Hostile is an understatement. The vivid descriptions of torture are excessive. I haven’t read a book as violent since McCarthy’s Blood Meridian. Interestingly that was also a story about colonization, the violence reflecting a lawless, incomplete social order but also a comment on the universality of violence among humans. This is a contrast to The Orenda, where violence and torture is both the exclusive domain of the Indians and endemic in their societies since time immemorial. The inevitable conclusion is that Indians were really just very violent. It’s not a surprising conclusion considering that Boyden seems to rely heavily on travelogues (journals of Jesuits) for his historical information. This despite the obvious bias stemming from the interest Jesuits had in perpetuating tales of savagery among the Indians - it justified their own existence, after all. So problematic are these accounts of sadism, they’ve long been excused by critical thinkers, many academics, and Indigenous peoples themselves. The Haudenosaunee have insisted that some of the practices depicted in the book ended hundreds of years earlier.

There are other tropes throughout. There is mystical Indian, reflected in a “magical” Anishinaabe sorceress and to a lesser extent Snow Falls. Both can (or have the potential) to see the future and heal in inexplicable ways. There is also the child-like Indian, Hurons who are awe-struck anytime the French introduce something foreign: a crystal chalice, muskets, a clock. Finally there is the noble Indian, reflected in Christophe’s frequent caveat in his musings on their heathenism (i.e. these Indians are child-like savages but, oh Lord, they are as beautiful and stoic as the most impressive Greek statues). All of this is not to say the characters are one-dimensional. They aren’t. Snow Falls, Bird and others are complex, coming from a community with well developed culture, economy, spirituality, relationships, and so on. Yet their component traits resemble outdated narratives of Native people, which have been used in the past to justify civilizing policies.

The consequences of these themes - the marginalization of the perspective of the Haudenosaunee, the centering of the Jesuit point of view and the cultivation of old tropes, specifically the savage Indian - amount to a tale about the inevitability of colonization. The vanishing Indian was ordained (even desirable) because of his/her character. Indeed the un-named Sky People who open each section of the book observe the carnage below and conclude the grim history was pre-determined partly because of the selfishness, arrogance and short-sightedness of the Huron. Even Christophe’s torturer, Tekakwitia, will be converted: soon after the events of the book take place Kateri Tekakwitia is born, living a Christian life and eventually becoming a Catholic saint. It's a grim reality and a difficult book to read. At least it will be for many Native peoples. For Canadians, The Orenda is a colonial scribe and moral alibi.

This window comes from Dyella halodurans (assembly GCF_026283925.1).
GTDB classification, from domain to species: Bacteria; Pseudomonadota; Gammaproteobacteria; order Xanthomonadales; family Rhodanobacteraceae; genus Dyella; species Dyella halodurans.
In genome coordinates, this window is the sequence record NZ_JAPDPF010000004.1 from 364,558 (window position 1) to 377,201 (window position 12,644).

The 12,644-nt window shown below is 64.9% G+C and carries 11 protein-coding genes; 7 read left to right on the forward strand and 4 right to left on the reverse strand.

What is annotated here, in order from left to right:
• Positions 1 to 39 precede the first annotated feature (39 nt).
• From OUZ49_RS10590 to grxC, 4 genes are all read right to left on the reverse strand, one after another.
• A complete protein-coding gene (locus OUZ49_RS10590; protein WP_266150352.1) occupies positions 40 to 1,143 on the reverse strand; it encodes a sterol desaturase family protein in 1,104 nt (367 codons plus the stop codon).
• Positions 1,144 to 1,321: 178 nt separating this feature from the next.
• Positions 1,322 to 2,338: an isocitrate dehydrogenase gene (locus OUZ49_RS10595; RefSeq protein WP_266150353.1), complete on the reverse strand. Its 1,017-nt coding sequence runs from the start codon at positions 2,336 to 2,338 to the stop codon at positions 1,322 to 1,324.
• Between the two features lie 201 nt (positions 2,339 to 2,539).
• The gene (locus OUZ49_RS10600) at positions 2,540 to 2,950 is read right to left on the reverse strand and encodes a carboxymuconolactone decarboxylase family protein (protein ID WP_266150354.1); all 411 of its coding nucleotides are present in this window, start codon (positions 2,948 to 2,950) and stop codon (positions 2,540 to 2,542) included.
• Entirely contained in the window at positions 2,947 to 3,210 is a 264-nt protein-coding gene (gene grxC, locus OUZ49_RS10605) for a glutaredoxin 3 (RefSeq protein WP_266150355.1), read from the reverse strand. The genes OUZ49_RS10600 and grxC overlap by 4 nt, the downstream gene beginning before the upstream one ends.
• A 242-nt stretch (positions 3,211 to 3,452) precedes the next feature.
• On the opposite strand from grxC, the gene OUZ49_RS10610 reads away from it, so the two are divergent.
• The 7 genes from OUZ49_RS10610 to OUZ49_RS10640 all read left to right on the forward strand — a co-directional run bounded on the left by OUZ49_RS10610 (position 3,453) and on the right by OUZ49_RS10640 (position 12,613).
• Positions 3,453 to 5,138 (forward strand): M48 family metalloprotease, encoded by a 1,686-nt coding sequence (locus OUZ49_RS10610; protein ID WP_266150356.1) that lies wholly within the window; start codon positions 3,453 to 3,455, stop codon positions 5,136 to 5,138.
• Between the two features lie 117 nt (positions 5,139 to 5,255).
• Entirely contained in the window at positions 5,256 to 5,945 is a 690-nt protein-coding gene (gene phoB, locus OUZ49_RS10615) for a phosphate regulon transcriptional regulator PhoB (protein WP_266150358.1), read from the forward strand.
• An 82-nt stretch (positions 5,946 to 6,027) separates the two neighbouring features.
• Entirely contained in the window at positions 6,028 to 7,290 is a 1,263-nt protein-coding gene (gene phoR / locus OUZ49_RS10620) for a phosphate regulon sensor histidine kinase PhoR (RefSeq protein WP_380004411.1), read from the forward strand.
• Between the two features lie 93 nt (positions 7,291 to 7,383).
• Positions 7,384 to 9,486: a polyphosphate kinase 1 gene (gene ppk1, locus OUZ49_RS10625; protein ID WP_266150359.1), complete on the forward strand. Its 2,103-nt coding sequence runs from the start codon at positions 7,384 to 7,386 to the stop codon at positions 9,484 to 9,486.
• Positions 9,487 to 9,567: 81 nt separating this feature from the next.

Hayden King is an Assistant Professor of Politics and Indigenous Governance at Ryerson University in Toronto, Ontario. He is Ojibwe and Pottawotami from Gchi'mnissing in Huronia, Ontario.

Comments

Wow, your last statement "It's a grim reality and a difficult book to read. At least it will be for many Native peoples. For Canadians, The Orenda is a colonial scribe and moral alibi." says it all and perhaps will save me from completing my read of the book. I had bought the book with great excitiment, and even after reading the first few chapters was already becoming uncomfortable with the portayal of the Huron and Haudenosaunee. Especially now, in these times it is important to acquire an accurate sense of tese times and our true history of Canada.

I am not a native Canadian. I noted that the Crow realized that his own people were at the same time involved in the savagery of the Inquisition, so the Indian brutality becomes part of the times, not unique to them.
Also, the brave death of the Crow was shown to mimic the brave deaths of the Indians, whether Huron or Iroquois - it was by taking on Native ways that he died so bravely. Also it was clear to me that though the Hurons were described, the same story could equally have been told of the Iroquois since, as Snow Falls says,they had so much in common.

I, too, was looking forward to reading this book by Boyden, as I had quite enjoyed reading The Three Day Road. That book took me to the Battle of Hill 70, in which my own great grandfather died in. I had to put the book down several times, just to get through it, thinking about this man that my grandmother barely knew.
It wasn't until after I bought The Orenda that I read an interview with Boyden about his book. My concerns came up with his description of, and separation of, the Indigenous Peoples. Now, I'm no expert, but I am Onkwehonwe through my mother and her mother. None of us grew up within the culture, as both my mom and her mom grew up in orphanages, and I grew up in a large city, but, I have done a fair amount of reading, and talking to Elders and others, about the histories of our ancestors, the Peoples of the Eastern Woodlands, (aka The Beaver Hunting Grounds). So, correct me if I am wrong here, but the Native People that he uses in his story are ALL Haudenosaunee ... they are ALL People of the Longhouse. They are ALL Iroquois. They may not all be if the Iroquois Confederacy, but they are all Iroquois. They are all Iroquoian Language based People, and cousins, of sorts, to each other. The Huron ARE Wendat. As they are Haudenosaunee. As they are Iroquois. The 'Iroquois' people could be any Nation that are currently part of the Confederacy, (Mohawk, Oneida, Onondaga, Cayuga, Seneca, or Tuscarora), or any number of People who came in under the protection of The Great Law. The Peacemaker, Deganawida, was of the Huron Nation. (Are there any Anishinaabe in the story? I haven't heard about any yet.)